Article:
Discussion related to railroading activities past and present in the American Pacific Northwest (including Northern California, Oregon, Washington, and southern British Columbia).
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- Location: Seattle WA
The Seattle Times has a story about the March 1, 1910 avalanche on Stevens Pass that killed 96 railroad passengers and workers on 2 trains that had been stuck in deep snow drifts for 6 days. http://seattletimes.nwsource.com/html/l ... on28m.html
brief quote from the Seattle Times/ Lynda V. Mapes:
In all, 96 souls were lost in the Wellington disaster on March 1, 1910. It was the most deadly avalanche in U.S. history. A century later, it still is.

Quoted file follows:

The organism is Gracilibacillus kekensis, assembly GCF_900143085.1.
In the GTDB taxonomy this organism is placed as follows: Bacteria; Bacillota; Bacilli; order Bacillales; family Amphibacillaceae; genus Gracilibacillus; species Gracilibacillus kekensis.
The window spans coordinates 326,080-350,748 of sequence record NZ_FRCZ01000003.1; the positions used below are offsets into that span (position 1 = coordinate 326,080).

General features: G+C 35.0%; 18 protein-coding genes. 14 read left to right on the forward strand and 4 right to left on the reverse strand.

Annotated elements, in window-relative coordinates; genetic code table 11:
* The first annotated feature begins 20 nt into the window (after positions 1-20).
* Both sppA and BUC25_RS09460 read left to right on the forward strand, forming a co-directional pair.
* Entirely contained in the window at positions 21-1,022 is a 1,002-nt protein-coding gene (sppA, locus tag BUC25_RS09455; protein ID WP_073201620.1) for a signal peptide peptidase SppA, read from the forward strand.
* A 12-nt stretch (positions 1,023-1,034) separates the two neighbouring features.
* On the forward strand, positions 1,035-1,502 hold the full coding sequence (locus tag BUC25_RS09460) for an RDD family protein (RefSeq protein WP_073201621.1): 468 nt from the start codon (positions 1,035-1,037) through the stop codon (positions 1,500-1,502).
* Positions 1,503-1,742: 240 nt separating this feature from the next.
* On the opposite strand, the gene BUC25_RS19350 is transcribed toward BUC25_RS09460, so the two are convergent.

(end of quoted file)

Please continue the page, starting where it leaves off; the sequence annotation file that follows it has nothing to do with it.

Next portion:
The avalanche forever changed railroading through the high Cascades. Afterward, the Great Northern Railroad — today's Burlington Northern Santa Fe — built massive concrete snowsheds over the tracks. Eventually, a 7.8-mile-long tunnel was built through the mountains at lower elevation, opening in 1929 and still in use.
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- Location: Oregon
Anyone interested in this should read ''White Cascade''. I cant recall the authors name but it gives a first hand narrative of the events leading up to the avalanche, the avalanche and the aftermath. Great read!
What a long strange trip its been.
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